The facts are stacked against you, of course, given the BBWAA’s utter failure to evaluate pitchers over the past several decades. Bert Blyleven would be an obvious choice, but he’s been fawned over by so many SABR types these last few years and now that he’s in the Hall, he’s probably appropriately appreciated. I won’t tell you who should be in this series (you’re doing a great job of that yourself), but it’s a shame that you can’t write about Kevin Brown or Luis Tiant here. Or, for that matter, Billy Pierce or Eddie Cicotte.

    • Hi Bryan, I, too agree that the BBWAA has short-changed modern pitchers like Brown, Cone, Hershiser, etc. They had excellent careers that should not so easily be forgotten or overlooked. Yet because I’ve limited myself to players who are in The Hall, I can’t do much about that. It is true, also, that the further back in time you go, the probability that the old-timers who made it into The Hall very likely would be average players, at best, in today’s game.
      I also agree with you that stats such as wins and ERA don’t always (to say the least) accurately evaluate a player’s true greatness. Having said all that, if a modern stat like WAR (or ERA+) indicates that a particular player was among the best of his, or any, era, who are we to say, “Yeah, well, but….”? And what would be the appropriate cut-off date where we could justifiably claim a player was greater than we thought? Ironically, I have some readers who don’t think I’m giving enough credit to the old-timers.
      My goal in this series has been to try to balance the players from different eras because in every era there are players who are highly successful, but whose reputations don’t seem to match their “greatness” (however one arrives at that concept, which, of course, also changes over time.)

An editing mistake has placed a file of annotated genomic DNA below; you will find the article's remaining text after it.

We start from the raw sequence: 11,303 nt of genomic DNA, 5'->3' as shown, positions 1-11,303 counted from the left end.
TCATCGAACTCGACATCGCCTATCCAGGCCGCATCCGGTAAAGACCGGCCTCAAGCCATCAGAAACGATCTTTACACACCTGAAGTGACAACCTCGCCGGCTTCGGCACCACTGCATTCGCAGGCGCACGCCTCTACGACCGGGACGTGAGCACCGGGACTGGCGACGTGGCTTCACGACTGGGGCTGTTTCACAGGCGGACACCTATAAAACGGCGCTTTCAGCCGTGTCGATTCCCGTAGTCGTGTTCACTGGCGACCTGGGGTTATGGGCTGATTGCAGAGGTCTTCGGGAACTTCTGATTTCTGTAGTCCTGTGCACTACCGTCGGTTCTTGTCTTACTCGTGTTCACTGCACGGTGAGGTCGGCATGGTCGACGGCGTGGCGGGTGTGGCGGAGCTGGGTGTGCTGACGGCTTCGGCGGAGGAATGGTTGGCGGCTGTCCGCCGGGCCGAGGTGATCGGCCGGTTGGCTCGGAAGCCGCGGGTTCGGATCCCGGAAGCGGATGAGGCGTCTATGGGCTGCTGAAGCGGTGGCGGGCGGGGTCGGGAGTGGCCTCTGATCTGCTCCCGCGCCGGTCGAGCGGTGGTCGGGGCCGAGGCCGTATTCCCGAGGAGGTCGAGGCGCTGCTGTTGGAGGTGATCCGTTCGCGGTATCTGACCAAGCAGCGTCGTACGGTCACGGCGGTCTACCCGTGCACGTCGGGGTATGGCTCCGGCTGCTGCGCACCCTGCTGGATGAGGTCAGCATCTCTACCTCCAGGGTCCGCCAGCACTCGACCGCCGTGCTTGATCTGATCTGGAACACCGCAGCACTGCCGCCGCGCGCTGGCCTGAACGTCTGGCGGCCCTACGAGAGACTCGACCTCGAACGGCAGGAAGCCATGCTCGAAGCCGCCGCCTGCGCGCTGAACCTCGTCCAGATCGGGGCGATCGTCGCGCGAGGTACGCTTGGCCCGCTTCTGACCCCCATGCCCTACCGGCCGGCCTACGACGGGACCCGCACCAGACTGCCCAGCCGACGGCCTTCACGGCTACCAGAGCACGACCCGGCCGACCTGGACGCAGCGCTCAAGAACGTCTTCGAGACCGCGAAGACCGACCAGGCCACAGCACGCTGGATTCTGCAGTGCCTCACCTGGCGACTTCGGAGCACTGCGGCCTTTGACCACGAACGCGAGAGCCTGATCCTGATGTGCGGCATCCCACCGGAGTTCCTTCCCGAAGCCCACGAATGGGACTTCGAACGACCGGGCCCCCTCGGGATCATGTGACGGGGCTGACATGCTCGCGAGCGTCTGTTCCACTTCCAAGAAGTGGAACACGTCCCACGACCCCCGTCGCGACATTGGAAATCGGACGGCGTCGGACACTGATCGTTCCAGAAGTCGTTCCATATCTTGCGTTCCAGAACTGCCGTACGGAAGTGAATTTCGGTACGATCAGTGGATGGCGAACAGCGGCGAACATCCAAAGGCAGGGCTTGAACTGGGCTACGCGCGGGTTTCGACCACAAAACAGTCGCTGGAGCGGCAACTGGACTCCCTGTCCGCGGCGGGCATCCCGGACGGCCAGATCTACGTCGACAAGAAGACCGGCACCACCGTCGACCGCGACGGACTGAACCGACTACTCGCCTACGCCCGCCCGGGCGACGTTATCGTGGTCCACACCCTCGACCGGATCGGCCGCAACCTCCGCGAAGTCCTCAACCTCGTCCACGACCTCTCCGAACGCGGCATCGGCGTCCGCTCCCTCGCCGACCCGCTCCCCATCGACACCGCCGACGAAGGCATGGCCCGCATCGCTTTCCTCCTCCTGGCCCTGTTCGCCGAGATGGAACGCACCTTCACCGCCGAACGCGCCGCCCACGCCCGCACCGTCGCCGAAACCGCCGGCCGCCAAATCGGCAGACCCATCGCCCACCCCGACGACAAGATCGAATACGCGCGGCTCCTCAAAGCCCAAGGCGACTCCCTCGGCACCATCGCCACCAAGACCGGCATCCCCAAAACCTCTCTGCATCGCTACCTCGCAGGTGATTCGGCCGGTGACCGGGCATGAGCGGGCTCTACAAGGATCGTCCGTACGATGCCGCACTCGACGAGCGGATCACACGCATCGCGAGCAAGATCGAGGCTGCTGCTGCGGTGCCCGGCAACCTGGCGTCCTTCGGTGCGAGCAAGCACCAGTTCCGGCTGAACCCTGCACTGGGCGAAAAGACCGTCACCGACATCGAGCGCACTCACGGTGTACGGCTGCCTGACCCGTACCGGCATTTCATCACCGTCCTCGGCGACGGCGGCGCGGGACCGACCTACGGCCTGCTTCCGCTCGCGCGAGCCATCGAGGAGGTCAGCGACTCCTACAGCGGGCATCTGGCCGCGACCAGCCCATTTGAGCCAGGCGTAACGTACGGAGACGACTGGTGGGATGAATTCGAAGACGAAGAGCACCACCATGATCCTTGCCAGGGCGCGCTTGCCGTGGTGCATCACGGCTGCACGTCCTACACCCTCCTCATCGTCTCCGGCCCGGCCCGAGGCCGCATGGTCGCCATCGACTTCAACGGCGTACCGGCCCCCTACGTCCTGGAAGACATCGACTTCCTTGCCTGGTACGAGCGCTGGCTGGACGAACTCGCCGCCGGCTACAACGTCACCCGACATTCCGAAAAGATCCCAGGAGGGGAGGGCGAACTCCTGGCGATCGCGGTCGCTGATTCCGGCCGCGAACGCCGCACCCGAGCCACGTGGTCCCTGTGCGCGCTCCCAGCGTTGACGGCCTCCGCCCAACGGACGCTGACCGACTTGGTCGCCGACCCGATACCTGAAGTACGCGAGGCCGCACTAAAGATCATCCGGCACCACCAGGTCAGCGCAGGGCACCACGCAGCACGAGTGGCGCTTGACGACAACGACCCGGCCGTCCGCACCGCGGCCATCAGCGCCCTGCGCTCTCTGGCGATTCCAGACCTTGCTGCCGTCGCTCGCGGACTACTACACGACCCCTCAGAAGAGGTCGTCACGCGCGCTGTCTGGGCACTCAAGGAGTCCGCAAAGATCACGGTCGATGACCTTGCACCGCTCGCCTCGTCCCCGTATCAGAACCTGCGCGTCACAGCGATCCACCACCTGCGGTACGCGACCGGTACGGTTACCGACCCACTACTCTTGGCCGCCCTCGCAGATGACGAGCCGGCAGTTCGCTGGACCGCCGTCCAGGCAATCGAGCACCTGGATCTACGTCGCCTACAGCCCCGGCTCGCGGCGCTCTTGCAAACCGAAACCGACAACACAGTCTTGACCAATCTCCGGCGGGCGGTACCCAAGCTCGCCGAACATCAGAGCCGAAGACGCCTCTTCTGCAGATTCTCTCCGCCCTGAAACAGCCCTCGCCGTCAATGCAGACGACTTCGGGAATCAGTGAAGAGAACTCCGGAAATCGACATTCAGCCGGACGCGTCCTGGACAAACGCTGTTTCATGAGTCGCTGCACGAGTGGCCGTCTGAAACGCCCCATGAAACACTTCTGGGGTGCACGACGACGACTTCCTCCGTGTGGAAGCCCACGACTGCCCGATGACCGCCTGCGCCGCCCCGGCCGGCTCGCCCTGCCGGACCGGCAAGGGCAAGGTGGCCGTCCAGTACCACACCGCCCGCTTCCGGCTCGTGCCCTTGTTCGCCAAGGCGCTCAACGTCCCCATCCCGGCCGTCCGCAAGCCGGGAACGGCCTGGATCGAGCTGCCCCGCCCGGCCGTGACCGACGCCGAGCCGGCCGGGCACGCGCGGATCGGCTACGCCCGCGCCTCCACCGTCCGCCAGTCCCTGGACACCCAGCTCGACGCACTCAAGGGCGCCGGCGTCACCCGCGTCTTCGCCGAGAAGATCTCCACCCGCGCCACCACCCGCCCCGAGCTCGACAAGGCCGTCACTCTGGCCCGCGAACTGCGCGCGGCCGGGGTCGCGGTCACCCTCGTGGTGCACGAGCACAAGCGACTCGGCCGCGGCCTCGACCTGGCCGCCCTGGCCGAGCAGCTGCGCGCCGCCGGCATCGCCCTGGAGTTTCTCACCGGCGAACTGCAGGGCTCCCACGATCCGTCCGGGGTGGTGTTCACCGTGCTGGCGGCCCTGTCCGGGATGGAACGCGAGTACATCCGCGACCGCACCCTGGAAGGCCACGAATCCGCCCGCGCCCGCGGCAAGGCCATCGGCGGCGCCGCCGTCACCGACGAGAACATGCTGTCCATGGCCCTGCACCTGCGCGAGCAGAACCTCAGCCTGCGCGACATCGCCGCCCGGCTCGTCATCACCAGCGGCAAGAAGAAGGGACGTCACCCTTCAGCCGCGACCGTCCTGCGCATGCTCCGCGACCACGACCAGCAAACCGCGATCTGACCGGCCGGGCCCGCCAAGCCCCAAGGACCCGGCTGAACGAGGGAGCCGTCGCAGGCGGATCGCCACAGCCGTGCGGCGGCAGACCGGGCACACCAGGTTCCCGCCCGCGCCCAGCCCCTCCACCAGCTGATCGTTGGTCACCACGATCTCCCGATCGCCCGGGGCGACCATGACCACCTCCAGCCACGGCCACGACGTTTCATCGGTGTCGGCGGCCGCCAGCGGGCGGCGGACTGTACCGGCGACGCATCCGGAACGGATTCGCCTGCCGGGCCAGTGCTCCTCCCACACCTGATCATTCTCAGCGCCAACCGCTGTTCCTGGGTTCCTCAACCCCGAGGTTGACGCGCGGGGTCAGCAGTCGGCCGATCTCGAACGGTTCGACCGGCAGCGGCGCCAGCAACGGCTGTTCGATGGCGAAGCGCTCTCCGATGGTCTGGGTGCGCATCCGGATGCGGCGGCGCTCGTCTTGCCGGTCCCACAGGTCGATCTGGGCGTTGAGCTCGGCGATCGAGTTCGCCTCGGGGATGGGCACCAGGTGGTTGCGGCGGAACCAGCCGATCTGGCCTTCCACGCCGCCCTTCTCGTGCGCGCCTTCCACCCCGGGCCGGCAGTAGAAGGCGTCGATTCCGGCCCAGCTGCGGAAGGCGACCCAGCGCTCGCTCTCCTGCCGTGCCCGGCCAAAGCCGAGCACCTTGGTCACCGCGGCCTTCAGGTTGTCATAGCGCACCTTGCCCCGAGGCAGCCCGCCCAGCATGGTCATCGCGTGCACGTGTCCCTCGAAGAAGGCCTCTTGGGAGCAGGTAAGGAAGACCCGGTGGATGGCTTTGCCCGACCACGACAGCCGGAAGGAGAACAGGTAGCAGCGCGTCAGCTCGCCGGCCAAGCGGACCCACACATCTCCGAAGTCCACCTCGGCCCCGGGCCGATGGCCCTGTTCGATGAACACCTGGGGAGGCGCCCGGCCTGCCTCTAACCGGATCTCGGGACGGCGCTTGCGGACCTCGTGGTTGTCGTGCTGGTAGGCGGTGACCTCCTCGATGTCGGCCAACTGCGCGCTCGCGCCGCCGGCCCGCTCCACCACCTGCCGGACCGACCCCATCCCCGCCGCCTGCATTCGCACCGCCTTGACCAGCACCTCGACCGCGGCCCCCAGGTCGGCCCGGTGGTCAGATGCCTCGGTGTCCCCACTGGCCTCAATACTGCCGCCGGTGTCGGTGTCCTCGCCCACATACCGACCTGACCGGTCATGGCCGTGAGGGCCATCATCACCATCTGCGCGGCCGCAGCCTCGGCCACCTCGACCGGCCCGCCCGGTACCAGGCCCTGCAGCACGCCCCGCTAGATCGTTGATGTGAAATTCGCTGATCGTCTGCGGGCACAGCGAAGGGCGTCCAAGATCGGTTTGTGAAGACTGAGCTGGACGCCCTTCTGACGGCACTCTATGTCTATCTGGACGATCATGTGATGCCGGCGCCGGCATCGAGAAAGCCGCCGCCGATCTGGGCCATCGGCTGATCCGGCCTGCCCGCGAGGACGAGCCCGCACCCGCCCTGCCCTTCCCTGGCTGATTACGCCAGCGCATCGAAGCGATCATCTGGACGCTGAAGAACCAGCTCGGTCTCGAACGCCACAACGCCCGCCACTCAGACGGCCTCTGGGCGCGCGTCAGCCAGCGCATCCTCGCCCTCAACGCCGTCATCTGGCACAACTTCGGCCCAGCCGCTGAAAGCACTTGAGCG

Lately, I’ve been re-reading Bill James book, “Whatever Happened to the Hall of Fame.” One thing he has to say about the players from the 19th and the early 20th centuries is this:

      “Many of the best candidates for the Hall of Fame…are players from the 19th century — George Davis, George Van Haltren, Bob Caruthers, Jimmy Ryan. The fact is that we can’t honor these people; they’re dead. We can’t honor their memory, because we don’t remember them.
      So if we honor them, what are we honoring? Are we honoring a line of statistics?
      We can say that we are honoring great ballplayers, but I think we want to be damn sure that they really were great ballpalyers.
      Then there’s another problem. It is likely, I think, that the quality of play in major league baseball has improved steadily over the last century, and is considerably better than it was in 1885. When you reach back a long way in history for somebody to honor, you have to overcome that. Bob Caruthers (for example) was certainly a more dominant player in his league in his time, certainly a more dominant player than a more recent player like Don Drysdale. On the other hand, that was 110 years ago, and he did weigh 138 pounds. And he died in 1911.”

      So you can see that even Bill James is somewhat conflicted about what to do about these guys. Therefore, I see no reason not to include at least some of the players from baseball’s dinosaur days while giving my overall nod to the relatively more modern players. And, as I’ve stated in previous posts, who or what counts as “under-appreciated” is a pretty subjective standard anyway.
      I will say that the final two pitchers whom I will feature in this series both played post-Dead Ball era, one as recently as the 1980’s.

      Anyway, I appreciate you reading my stuff in the first place, and I do also appreciate your thoughtful comments.